can radically decrease the incidence of tuberculosis
(TB). To further decrease TB cases in New York City, every opportunity for prevention
must be utilized. This study sought to identify patients whose disease could have been prevented and describe missed opportunities for TB prevention
Patients diagnosed with TB from April to July, 2003 were identified using the New York City TB registry. Surveillance data, medical records, and patient interviews were used to determine whether patients missed a prevention
opportunity or potential for screening. Preventable TB
was defined as inappropriate screening of contacts and immigrants, inappropriate treatment of persons with prior TB diagnoses, or those who tested positive for latent TB infection (LTBI) as contacts, immigration, or in community settings. Potentially preventable TB
was defined as occurring when those eligible for LTBI screening in community settings were not screened more than 1 year before TB diagnosis. Patients classified as having preventable or potentially preventable TB were grouped as patients with missed opportunities. We calculated the odds of missing a prevention
opportunity using logistic regression.
Among the 218 study patients, 22% had preventable TB and 35% had potentially preventable TB. The most common missed opportunity among patients with preventable TB was the failure to initiate LTBI treatment. Birth outside of the United States was not associated with missing a prevention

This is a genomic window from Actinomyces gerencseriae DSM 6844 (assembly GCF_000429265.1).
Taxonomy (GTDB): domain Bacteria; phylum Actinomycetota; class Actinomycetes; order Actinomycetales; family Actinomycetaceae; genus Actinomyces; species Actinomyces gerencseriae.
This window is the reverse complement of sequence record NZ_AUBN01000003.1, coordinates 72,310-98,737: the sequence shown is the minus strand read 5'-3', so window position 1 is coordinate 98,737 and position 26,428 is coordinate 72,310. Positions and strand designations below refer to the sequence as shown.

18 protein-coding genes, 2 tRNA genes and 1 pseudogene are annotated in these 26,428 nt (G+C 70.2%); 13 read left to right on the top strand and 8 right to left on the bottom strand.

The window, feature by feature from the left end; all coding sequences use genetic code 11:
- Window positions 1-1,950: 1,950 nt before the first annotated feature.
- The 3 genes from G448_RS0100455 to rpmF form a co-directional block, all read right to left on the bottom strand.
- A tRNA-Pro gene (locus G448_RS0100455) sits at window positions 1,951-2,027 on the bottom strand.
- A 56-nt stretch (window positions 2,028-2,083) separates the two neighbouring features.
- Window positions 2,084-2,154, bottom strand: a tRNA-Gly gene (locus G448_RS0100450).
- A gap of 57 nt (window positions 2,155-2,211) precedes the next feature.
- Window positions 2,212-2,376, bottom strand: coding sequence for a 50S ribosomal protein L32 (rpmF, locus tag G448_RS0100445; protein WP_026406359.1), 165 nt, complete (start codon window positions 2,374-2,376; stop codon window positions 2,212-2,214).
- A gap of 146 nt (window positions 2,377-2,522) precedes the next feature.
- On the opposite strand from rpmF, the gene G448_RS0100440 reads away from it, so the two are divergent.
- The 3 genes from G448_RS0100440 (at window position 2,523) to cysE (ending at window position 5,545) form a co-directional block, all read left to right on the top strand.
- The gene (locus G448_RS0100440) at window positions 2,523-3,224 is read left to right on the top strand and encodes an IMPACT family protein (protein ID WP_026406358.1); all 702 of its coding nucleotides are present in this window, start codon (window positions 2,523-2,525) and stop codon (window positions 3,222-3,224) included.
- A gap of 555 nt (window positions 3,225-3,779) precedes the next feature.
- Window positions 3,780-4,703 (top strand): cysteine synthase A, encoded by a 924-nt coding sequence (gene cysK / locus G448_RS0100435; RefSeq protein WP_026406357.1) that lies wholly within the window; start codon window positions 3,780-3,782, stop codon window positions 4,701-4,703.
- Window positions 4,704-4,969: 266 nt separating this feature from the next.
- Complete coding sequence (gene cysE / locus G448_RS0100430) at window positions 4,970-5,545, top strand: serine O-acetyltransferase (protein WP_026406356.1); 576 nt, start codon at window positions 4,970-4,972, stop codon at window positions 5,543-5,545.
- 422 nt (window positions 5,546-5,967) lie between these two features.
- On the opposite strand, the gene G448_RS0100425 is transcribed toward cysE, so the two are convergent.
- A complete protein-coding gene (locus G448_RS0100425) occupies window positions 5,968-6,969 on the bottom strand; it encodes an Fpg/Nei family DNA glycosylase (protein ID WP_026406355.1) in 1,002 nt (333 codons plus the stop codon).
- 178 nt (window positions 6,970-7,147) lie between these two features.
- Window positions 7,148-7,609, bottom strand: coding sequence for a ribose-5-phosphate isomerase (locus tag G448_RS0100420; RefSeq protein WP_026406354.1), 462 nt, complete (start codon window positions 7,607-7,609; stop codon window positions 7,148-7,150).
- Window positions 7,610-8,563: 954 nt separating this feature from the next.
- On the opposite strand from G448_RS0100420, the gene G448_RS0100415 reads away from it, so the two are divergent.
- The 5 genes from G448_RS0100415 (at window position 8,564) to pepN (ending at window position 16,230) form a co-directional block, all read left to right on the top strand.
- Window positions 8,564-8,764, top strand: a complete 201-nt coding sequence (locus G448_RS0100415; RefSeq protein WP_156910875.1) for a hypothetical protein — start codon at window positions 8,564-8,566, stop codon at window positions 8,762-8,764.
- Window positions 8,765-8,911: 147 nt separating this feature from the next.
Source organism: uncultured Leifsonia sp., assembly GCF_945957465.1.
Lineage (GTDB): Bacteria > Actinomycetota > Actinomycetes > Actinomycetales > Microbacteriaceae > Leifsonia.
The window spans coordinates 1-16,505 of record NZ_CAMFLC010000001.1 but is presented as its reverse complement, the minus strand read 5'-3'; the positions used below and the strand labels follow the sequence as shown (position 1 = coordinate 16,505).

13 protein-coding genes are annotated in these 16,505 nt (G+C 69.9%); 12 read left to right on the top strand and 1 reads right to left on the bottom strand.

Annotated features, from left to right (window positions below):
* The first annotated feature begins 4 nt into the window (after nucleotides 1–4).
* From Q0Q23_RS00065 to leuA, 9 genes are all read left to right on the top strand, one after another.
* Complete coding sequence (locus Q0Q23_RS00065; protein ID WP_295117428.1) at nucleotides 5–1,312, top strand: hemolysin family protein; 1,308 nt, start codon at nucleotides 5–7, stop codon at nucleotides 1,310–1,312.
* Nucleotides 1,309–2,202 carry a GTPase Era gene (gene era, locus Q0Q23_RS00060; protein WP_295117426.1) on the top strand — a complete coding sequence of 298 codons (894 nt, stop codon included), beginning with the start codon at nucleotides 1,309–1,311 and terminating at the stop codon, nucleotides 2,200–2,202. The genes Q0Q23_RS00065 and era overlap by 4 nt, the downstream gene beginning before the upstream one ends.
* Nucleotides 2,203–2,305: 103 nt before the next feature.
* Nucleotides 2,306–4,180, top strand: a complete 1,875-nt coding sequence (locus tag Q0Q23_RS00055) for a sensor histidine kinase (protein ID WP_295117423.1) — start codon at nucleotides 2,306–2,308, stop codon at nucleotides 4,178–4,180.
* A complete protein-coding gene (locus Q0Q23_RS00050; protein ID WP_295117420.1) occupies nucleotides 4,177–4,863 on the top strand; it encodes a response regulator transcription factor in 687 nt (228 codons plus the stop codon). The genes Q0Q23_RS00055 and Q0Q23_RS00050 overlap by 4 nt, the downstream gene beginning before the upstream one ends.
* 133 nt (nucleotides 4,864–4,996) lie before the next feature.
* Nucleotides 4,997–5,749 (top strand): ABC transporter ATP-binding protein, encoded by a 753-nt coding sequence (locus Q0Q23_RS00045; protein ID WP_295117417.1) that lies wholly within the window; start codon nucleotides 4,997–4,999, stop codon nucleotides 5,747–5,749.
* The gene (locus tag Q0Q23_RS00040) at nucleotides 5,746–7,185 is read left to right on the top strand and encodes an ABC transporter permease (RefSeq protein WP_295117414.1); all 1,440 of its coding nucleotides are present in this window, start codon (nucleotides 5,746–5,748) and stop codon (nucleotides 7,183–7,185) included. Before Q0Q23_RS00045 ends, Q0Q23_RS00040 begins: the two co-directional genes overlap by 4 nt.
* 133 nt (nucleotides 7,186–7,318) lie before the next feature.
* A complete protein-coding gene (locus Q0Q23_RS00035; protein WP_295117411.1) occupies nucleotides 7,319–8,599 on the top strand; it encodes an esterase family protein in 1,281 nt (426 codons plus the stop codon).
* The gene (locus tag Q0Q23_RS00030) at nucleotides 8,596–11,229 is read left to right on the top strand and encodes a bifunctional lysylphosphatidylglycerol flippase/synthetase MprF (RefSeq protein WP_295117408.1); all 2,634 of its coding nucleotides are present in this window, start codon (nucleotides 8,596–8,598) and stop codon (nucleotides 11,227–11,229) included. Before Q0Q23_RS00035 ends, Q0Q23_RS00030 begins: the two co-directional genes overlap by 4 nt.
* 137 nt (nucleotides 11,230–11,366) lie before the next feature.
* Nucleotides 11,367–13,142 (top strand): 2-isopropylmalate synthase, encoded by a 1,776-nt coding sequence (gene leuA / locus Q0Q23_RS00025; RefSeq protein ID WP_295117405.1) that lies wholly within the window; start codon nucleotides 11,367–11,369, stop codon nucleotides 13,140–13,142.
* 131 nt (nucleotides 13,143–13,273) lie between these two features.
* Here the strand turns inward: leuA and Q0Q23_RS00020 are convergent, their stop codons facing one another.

opportunity (odds ratio [OR] = 1.31, confidence interval [CI] = 0.71-2.39); however, extended travel outside of the United States increased the odds (OR = 2.51, CI = 1.19-5.69), particularly among non–US-born patients (OR = 3.01, CI = 1.21-8.59). Missed screening opportunities related to pregnancy, employment, or school attendance were encountered by over half of the study patients.
The majority of New York City TB patients in our cohort experienced at least 1 missed opportunity for prevention
. Further study is warranted to determine whether LTBI treatment eligibility should be extended to those who travel for extended periods, particularly among the non–US-born patients.